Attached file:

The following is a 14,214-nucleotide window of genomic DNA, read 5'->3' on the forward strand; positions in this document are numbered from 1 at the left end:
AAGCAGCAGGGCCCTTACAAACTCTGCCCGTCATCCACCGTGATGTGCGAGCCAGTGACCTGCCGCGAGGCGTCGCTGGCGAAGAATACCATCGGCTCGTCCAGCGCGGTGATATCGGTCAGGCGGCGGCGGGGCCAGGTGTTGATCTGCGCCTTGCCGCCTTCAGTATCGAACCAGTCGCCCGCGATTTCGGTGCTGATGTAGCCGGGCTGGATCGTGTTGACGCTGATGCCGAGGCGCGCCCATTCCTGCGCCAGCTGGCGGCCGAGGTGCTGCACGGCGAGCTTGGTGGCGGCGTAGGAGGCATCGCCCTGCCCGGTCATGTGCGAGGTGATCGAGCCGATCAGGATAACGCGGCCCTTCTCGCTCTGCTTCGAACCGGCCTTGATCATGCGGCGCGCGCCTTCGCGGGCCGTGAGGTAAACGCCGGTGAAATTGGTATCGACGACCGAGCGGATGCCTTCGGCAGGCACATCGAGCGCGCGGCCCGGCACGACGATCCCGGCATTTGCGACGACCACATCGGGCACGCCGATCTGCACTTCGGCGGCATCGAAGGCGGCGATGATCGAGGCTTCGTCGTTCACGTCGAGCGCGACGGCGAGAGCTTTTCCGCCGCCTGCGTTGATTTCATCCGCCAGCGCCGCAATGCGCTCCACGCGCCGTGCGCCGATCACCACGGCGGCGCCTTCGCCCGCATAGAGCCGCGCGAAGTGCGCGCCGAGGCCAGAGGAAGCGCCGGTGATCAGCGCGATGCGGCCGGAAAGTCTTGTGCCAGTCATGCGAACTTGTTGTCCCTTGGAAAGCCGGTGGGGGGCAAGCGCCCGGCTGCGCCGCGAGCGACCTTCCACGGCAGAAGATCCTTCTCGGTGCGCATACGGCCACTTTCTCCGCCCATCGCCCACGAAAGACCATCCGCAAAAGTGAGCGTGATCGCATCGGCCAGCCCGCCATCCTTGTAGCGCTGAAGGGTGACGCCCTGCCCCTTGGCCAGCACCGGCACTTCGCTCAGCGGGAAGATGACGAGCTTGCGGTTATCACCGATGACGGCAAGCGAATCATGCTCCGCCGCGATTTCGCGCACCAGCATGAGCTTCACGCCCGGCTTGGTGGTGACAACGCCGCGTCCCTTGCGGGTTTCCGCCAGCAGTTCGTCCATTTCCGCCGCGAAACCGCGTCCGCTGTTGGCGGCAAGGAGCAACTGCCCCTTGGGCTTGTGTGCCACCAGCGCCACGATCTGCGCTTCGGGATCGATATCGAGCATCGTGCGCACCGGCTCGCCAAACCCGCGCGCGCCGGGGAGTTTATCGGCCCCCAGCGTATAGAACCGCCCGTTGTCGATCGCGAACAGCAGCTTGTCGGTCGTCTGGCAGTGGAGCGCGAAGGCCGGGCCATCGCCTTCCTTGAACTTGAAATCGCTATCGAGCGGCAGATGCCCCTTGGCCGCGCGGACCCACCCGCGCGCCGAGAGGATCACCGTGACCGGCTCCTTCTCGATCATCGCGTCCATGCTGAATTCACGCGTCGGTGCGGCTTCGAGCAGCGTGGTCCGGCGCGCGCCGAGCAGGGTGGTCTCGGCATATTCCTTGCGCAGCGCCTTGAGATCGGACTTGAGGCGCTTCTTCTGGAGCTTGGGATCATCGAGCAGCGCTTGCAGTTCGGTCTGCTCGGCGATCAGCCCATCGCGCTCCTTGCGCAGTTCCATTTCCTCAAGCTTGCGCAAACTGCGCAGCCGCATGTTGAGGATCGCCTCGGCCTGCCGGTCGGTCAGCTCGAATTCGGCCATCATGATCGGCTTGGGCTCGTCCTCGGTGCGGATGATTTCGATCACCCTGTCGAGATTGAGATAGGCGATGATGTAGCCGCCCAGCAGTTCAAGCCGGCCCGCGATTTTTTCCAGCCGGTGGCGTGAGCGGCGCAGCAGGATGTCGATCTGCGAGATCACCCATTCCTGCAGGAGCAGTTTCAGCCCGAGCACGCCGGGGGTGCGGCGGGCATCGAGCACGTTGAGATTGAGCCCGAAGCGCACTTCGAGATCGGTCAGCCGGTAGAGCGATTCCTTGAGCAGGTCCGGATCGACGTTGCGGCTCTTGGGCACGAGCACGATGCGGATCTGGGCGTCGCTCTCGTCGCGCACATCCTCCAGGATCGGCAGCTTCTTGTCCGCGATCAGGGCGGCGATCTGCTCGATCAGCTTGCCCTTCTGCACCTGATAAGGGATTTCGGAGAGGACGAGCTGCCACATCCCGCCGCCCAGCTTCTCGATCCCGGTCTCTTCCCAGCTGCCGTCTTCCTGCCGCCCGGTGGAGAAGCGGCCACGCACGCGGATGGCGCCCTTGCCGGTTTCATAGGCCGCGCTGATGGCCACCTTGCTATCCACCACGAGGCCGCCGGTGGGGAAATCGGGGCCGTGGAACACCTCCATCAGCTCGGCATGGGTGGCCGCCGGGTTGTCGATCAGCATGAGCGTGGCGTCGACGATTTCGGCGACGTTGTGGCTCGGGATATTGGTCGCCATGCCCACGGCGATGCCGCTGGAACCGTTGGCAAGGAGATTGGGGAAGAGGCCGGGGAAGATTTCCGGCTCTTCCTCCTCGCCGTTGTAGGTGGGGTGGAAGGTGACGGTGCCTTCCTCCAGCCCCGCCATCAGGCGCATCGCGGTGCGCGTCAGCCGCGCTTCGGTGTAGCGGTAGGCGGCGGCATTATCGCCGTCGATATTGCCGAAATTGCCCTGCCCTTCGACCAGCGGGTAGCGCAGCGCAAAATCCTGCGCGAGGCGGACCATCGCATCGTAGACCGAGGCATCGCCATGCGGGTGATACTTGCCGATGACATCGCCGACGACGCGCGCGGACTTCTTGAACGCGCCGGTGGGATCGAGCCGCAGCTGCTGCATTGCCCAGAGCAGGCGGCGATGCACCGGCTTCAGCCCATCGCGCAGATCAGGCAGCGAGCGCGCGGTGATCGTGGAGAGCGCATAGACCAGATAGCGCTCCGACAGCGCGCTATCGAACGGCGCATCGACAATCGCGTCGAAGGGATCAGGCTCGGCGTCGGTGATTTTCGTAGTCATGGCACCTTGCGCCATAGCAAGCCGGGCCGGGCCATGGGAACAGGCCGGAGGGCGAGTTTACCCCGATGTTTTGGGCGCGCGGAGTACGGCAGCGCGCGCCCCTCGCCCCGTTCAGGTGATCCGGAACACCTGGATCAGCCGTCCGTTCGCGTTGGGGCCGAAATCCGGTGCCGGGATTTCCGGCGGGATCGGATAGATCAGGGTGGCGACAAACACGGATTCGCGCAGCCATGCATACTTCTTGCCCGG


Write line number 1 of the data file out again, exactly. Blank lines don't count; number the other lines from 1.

The following is a 14,214-nucleotide window of genomic DNA, read 5'->3' on the forward strand; positions in this document are numbered from 1 at the left end: